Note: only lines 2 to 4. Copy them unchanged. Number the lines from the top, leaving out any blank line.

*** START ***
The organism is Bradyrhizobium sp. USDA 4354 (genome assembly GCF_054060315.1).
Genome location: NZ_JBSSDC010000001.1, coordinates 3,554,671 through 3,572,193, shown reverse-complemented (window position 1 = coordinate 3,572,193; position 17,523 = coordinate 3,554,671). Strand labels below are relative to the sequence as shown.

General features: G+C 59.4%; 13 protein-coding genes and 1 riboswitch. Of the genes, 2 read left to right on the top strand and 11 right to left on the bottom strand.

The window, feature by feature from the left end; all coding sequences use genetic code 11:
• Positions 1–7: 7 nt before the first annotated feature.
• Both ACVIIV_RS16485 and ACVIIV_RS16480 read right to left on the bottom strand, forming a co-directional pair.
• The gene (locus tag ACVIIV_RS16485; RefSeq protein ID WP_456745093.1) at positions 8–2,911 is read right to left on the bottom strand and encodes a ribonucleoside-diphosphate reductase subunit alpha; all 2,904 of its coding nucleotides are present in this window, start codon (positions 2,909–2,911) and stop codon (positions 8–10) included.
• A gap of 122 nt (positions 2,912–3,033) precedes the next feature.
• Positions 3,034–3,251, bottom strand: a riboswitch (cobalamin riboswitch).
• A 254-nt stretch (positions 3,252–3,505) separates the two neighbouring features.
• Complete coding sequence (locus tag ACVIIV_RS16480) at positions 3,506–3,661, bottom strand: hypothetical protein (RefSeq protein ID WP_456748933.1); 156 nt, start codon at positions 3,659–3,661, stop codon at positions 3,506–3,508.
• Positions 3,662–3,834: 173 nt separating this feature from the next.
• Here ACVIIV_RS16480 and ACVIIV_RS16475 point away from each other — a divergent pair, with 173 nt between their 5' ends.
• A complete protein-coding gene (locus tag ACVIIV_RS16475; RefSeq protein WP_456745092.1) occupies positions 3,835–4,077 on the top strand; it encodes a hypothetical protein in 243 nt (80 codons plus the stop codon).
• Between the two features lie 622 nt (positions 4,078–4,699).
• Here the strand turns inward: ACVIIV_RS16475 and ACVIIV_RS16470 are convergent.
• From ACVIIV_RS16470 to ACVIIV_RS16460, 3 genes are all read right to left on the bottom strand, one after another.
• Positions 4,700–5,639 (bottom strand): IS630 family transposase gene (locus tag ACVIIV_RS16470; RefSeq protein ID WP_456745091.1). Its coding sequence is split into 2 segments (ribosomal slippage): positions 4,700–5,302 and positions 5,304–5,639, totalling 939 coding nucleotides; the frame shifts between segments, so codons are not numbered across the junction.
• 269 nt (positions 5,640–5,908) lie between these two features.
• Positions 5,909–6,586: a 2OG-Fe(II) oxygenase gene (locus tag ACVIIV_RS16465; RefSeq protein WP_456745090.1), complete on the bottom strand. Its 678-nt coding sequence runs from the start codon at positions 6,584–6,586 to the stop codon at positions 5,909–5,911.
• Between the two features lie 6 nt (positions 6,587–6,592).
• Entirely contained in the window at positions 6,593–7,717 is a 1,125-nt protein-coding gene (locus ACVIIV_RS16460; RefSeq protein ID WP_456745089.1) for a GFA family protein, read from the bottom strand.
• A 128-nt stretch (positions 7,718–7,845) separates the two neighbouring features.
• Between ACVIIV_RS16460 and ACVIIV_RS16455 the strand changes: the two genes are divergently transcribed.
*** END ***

Genome location: NZ_JBSSDC010000001.1, coordinates 3,554,671 through 3,572,193, shown reverse-complemented (window position 1 = coordinate 3,572,193; position 17,523 = coordinate 3,554,671). Strand labels below are relative to the sequence as shown.

General features: G+C 59.4%; 13 protein-coding genes and 1 riboswitch. Of the genes, 2 read left to right on the top strand and 11 right to left on the bottom strand.

The window, feature by feature from the left end; all coding sequences use genetic code 11: